The T List: Five Things We Recommend This Week

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London-based restaurateur Richard Caring (the Ivy, Annabel’s) is the latest to join in Miami’s boom, unveiling an outpost of his big-box fusion brasserie Sexy Fish just in time for the holidays. Designed in collaboration with Swedish architect Martin Brudnizki, the restaurant’s maximalist features include an illuminated floor, plenty of coral leather and onyx and a fanciful outdoor garden. Inside, diners will find ten sculptures by Damien Hirst; an installation of 26 shimmering fish suspended from the ceiling, courtesy of the architect Frank Gehry; and DJs spinning under a giant octopus. The magnates might be harder to spot — there’s a private dining room with seating for 30 and a wall-length fish tank. “Miami will cool down to some extent in the future,” says Caring, “but I have a feeling we’ll be the last man standing.”

A year after the French watercolor artist-illustrator Marin Montagut opened his first shop in Paris, he has immortalized the hidden ateliers, emporiums and hubs of vanishing trades that have long inspired his work in a new book. “Timeless Paris,” released this fall by Flammarion, is an enchanting visual ode to the city’s artisanal heritage and its few remaining redoubts of old-world craftsmanship. Through archival drawings, collages and photographs, Montagut celebrates what he calls the “soul” of Paris: from the historic bookseller Jousseaume, tucked away in the glass-covered Galerie Vivienne, to the monumental woodworking of Féau & Cie to La Maison du Pastel’s hand-blended pigments. “These places are what’s left to resist the sameness of the modern city,” says Montagut. “I think they’re worth celebrating.” $40,

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After encountering the work of modernist architect Lina Bo Bardi during trips to Brazil, the renowned video artist Isaac Julien “became a kind of Lina Bo Bardi groupie,” he says of the designer of iconic buildings such as the São Paulo Museum of Art, a brutalist masterpiece from 1968. His fondness for Bo Bardi, who was born in Italy but spent most of her career working in Brazil until her death in 1992, has culminated in a fascinating show at the Bechtler Museum of Modern Art in Charlotte, N.C., that considers her legacy through a series of video installations that amount to a poetic meditation on her life and work. The legendary Brazilian actress Fernanda Montenegro plays the older Bo Bardi, and her real-life daughter Fernanda Torres plays a younger version, an aesthetic decision that, like Bo Bardi’s prescient work, seems to set past, present and future in dialogue. “Isaac Julien: Lina Bo Bardi — A Marvelous Entanglement” is on view through Feb. 27.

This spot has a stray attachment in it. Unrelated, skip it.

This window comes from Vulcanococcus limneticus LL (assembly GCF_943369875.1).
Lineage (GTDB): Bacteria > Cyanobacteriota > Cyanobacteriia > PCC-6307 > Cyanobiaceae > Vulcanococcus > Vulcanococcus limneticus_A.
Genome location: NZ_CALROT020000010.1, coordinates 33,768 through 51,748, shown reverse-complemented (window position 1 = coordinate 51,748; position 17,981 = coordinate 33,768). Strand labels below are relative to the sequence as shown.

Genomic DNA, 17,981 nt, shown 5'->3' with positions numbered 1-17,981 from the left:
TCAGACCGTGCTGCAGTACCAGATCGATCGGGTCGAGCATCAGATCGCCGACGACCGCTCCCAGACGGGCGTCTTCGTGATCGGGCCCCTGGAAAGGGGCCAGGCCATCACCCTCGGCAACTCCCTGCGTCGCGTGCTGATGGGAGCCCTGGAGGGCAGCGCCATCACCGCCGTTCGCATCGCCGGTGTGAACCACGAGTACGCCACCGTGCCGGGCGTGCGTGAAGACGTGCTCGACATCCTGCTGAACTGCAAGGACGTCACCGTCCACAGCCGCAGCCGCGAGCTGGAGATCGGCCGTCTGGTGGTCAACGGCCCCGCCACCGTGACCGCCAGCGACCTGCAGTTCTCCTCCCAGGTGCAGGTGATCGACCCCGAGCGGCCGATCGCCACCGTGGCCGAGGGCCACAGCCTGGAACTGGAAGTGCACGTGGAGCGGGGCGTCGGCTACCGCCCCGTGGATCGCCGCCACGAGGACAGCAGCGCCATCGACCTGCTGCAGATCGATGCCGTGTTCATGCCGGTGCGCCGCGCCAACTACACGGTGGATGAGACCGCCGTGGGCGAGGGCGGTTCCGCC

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India has historically been relegated to the role of exotic other and repository of raw materials by the beauty industry, but a new generation of Indian entrepreneurs is flipping the script with products that channel their makers’ experiences of home. Ranavat’s Resurfacing Saffron Masque, which utilizes an alpha hydroxy acid blend along with calming saffron, reminds founder Michelle Ranavat, a first-generation South Asian American, of “childhood visits to India when we would instantly smell saffron as we walked into a temple.” Ben Gorham, who grew up visiting his grandmother in Mumbai, evokes the city’s pungent contrasts in his newest fragrance, Mumbai Noise, with its notes of coffee, sandalwood and davana, a fruity-smelling herb native to India. Lilanur, a new fragrance line launched this year by Anita Lal, founder of luxury retailer Good Earth, pairs Indian and French perfume traditions with scents like Davana Cèdre, which was crafted by master perfumer Honorine Blanc and blends davana and cedar with pink pepper, angelique, cassis and musk. Before starting Prakti, her beauty brand, Pritika Swarup grew up making masks inspired by Ayurvedic medicine with her mother. Her nourishing MahaMask uses rich turmeric butter and amla oil, derived from the Indian gooseberry tree, to hydrate parched skin.

While working at the London design store 8 Holland Street, which she helped establish in 2018, Rowena Morgan-Cox would admire the shop’s sculptural mid-century Italian sconces and pendants. But when it came time to decorate her home, she discovered that it was difficult to find lamps, beyond vintage treasures, that were functional, unusual and affordable. Her new line, Palefire, grew out of this realization and from a desire — after a stint working at London’s Fine Art Society — to make something with her own hands. The studio’s inaugural collection comprises eight styles of lamp, including a 1950s-inflected diabolo-shaped uplighter and an Art Nouveau-esque table light with a dramatic oversize shade, each of which can be made to order in various solid colors and patterns inspired by the work of female designers such as Sonia Delaunay and Marion Dorn. While they have the pleasingly imperfect texture of ceramic, the pieces are in fact made from recycled paper pulp. From $245,

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